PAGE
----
The stove is considered the soul of the family. The Chinese believed that good stoves will guarantee peace in the family, while bad ones bring strife. The standing mud-covered brick stoves in a traditional Chinese kitchen are huge. They are built up from the floor against a wall of the kitchen and look something like altars and in fact, they are. The family stove, apart from its functional importance, was believed to house the Kitchen God, also called the Lord of the Hearth, one of the oldest gods worshipped in China.
As an agent of heavenly authority, the Kitchen God spends the whole year with the family, seeing and hearing everything. Once a year, on the 23 rd of the last month (12th) of the lunar year (the 24th in the South), it's widely believed by the Chinese that the Kitchen God ascends to heaven to make his annual report to the highest spiritual being, the Jade Emperor on the conduct and behaviors of the members of each household.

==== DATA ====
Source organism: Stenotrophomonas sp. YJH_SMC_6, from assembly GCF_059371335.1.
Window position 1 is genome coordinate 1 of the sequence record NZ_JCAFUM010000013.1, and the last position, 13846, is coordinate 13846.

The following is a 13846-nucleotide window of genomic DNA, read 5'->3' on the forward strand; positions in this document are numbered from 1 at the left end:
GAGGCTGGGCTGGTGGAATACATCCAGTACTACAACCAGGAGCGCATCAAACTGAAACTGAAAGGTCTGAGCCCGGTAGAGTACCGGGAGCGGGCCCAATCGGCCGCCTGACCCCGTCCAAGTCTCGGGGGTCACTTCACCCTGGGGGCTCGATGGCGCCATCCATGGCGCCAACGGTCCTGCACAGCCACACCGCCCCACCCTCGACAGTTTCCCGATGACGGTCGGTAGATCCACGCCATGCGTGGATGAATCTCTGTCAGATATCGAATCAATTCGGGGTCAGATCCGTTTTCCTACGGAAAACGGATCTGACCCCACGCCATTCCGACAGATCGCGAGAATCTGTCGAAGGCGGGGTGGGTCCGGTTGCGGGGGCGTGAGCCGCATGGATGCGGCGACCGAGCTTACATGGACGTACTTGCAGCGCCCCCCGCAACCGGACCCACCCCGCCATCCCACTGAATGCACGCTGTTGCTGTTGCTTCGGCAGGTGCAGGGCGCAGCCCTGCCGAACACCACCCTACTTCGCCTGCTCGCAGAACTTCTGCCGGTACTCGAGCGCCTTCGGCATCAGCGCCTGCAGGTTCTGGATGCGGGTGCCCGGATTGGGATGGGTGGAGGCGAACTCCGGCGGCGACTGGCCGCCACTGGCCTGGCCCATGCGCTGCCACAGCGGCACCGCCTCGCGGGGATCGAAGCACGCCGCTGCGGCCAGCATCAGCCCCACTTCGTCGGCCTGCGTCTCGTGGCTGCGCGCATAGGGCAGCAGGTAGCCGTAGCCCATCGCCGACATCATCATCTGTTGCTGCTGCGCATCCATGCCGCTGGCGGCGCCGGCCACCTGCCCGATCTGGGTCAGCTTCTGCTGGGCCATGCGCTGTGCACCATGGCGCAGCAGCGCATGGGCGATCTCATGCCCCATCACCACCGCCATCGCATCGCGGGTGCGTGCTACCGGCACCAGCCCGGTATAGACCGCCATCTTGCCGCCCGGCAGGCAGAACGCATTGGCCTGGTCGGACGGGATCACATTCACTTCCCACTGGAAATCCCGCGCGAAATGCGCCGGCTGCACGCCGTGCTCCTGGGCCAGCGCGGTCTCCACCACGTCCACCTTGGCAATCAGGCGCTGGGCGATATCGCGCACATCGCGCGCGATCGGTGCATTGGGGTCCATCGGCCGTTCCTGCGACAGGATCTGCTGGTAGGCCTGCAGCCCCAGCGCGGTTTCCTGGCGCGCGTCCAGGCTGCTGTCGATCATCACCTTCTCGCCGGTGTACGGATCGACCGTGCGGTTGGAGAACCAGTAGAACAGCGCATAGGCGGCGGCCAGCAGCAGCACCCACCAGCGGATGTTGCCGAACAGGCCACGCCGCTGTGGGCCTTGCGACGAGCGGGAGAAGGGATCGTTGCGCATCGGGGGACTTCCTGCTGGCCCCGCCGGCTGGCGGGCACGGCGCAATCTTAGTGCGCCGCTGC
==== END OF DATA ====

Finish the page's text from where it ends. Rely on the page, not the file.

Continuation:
At this time, commonly called the "Little New Year" (xiao nian), the family gives him a farewell dinner, with offerings of snacks, sweet cakes and preserved fruits. In some areas of China, the deity's mouth is smeared with honey or sticky rice. This is so he will say only sweet things in heaven, or, according to some, because it makes his mouth so sticky he will not be able to utter a single word. I t was said that some people even used opium to make him sleepy and forgetful of all unpleasant incidents. The general opinion held that people through their exertions on the god's behalf, could ensure his cooperation in obtaining blessings and protection of heaven to the family in the coming year.